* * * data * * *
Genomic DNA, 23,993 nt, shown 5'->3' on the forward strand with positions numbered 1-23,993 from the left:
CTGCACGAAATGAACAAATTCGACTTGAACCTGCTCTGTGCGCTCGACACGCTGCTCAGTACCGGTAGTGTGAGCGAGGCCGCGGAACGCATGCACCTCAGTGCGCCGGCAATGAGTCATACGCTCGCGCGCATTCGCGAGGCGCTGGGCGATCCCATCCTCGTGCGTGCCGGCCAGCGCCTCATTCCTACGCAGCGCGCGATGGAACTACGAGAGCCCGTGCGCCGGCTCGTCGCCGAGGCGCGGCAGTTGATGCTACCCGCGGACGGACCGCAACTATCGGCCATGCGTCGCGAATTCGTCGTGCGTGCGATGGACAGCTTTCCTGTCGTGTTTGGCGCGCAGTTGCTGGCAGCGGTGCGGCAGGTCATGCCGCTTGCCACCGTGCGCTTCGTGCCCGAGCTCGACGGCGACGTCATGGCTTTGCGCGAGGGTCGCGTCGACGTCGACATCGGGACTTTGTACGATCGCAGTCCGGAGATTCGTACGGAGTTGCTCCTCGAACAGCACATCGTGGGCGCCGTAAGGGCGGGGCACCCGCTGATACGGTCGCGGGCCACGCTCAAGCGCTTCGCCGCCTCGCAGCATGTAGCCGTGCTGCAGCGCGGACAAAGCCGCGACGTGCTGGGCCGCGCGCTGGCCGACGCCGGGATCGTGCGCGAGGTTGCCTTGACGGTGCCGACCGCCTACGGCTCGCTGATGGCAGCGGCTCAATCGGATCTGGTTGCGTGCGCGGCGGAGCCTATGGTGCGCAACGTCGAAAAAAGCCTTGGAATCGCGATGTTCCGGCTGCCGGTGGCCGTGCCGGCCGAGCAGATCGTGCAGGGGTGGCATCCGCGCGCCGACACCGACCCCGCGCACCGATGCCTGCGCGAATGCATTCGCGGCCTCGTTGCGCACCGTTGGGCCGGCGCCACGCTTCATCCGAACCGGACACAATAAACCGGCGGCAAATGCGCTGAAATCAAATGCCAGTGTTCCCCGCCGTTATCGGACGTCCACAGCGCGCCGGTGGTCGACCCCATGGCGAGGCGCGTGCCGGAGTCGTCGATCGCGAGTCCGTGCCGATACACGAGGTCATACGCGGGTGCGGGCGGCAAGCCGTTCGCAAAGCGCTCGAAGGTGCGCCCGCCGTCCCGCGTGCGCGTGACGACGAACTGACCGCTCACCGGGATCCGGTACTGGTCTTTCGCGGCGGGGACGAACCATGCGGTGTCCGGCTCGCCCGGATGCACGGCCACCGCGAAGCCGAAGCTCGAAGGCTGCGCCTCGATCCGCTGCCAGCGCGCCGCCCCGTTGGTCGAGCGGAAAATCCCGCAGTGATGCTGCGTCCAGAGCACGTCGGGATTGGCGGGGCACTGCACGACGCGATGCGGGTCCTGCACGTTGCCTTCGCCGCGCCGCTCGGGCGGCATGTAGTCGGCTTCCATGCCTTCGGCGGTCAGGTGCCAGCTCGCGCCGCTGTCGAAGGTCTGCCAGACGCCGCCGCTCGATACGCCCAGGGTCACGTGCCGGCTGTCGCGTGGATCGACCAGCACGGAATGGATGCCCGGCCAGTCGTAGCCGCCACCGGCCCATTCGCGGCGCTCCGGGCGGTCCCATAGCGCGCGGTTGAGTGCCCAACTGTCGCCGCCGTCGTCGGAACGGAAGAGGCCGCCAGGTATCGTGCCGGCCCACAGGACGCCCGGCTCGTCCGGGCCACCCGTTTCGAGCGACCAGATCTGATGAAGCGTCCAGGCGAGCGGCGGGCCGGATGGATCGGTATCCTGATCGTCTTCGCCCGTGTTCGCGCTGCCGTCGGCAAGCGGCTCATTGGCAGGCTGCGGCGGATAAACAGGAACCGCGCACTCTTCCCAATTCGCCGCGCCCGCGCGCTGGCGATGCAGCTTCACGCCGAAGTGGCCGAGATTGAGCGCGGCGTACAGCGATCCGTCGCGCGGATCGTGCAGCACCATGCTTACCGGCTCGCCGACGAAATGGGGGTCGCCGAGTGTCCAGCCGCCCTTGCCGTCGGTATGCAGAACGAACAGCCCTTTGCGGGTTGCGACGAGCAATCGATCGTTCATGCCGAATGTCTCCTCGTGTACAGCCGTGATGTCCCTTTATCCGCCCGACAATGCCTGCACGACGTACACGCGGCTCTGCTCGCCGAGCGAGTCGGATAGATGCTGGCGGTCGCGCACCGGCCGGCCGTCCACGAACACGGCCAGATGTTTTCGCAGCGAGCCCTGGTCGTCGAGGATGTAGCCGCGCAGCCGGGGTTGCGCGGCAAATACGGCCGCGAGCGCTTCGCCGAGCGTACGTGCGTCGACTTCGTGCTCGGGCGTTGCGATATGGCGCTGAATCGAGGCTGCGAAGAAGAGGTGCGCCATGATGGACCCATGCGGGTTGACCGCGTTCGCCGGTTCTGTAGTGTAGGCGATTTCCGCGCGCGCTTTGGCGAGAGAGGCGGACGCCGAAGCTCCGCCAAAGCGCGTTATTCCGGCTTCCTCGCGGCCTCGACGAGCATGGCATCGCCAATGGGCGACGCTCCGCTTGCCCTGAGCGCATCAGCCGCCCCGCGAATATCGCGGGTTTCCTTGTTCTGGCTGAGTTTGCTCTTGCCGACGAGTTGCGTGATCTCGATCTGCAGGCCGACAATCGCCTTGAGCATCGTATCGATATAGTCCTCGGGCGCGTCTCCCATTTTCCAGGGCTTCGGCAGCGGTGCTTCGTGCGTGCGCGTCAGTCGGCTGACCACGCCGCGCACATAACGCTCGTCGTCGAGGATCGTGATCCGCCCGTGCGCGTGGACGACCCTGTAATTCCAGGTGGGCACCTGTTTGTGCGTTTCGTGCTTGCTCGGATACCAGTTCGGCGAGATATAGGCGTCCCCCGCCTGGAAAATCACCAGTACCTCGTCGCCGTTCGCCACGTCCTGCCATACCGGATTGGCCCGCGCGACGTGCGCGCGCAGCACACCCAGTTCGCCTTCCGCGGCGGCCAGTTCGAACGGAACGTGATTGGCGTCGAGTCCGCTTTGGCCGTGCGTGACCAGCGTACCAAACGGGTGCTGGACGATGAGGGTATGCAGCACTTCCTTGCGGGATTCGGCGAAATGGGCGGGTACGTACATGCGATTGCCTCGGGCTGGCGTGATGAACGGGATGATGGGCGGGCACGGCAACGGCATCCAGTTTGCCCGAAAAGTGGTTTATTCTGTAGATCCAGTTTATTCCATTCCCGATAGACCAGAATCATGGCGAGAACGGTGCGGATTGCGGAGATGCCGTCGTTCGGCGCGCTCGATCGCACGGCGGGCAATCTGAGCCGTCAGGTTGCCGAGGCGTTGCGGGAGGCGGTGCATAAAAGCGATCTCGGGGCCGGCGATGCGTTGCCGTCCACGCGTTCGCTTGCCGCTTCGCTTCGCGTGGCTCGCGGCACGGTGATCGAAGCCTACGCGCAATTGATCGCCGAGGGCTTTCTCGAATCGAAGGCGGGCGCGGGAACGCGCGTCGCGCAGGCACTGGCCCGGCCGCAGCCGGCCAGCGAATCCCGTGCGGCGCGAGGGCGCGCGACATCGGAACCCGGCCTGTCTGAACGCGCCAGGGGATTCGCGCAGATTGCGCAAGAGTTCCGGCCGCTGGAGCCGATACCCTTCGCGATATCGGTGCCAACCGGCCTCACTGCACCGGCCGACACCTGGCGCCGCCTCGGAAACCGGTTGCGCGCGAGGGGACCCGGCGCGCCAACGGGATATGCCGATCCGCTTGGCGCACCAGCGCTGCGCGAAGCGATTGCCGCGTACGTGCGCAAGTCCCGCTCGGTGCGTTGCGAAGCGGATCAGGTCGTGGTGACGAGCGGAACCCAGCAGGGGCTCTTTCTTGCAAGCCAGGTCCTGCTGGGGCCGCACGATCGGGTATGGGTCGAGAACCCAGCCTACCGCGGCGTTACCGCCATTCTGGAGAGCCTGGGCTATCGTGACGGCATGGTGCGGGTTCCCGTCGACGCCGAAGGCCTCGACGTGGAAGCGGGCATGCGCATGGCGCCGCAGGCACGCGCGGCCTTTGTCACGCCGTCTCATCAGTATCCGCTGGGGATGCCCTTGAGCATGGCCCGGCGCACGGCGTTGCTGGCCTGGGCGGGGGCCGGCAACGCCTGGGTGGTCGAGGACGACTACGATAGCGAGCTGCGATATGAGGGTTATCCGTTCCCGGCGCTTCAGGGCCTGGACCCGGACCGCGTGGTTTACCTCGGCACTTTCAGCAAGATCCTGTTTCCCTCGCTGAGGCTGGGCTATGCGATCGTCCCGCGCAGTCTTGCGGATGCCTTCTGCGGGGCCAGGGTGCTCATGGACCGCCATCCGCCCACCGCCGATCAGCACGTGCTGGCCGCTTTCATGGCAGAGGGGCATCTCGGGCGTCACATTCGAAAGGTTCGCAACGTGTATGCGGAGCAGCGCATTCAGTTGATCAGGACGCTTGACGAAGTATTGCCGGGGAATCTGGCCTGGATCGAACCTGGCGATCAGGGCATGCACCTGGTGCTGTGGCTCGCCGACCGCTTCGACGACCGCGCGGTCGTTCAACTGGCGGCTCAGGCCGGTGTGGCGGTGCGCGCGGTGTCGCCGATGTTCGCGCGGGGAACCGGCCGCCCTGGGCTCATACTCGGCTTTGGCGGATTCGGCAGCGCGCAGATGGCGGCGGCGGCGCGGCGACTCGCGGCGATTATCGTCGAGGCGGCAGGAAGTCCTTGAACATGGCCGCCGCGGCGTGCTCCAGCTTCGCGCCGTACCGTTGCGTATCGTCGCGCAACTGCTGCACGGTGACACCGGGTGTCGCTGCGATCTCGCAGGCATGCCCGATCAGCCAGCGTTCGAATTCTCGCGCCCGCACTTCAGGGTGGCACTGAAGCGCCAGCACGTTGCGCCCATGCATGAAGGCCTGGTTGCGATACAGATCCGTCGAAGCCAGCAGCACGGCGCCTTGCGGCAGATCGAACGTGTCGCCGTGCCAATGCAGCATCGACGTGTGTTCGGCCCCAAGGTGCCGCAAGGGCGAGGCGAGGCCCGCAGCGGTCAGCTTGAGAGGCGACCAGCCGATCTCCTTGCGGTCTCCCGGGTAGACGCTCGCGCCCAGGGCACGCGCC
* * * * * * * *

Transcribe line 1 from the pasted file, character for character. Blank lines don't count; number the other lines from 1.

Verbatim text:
Genomic DNA, 23,993 nt, shown 5'->3' on the forward strand with positions numbered 1-23,993 from the left: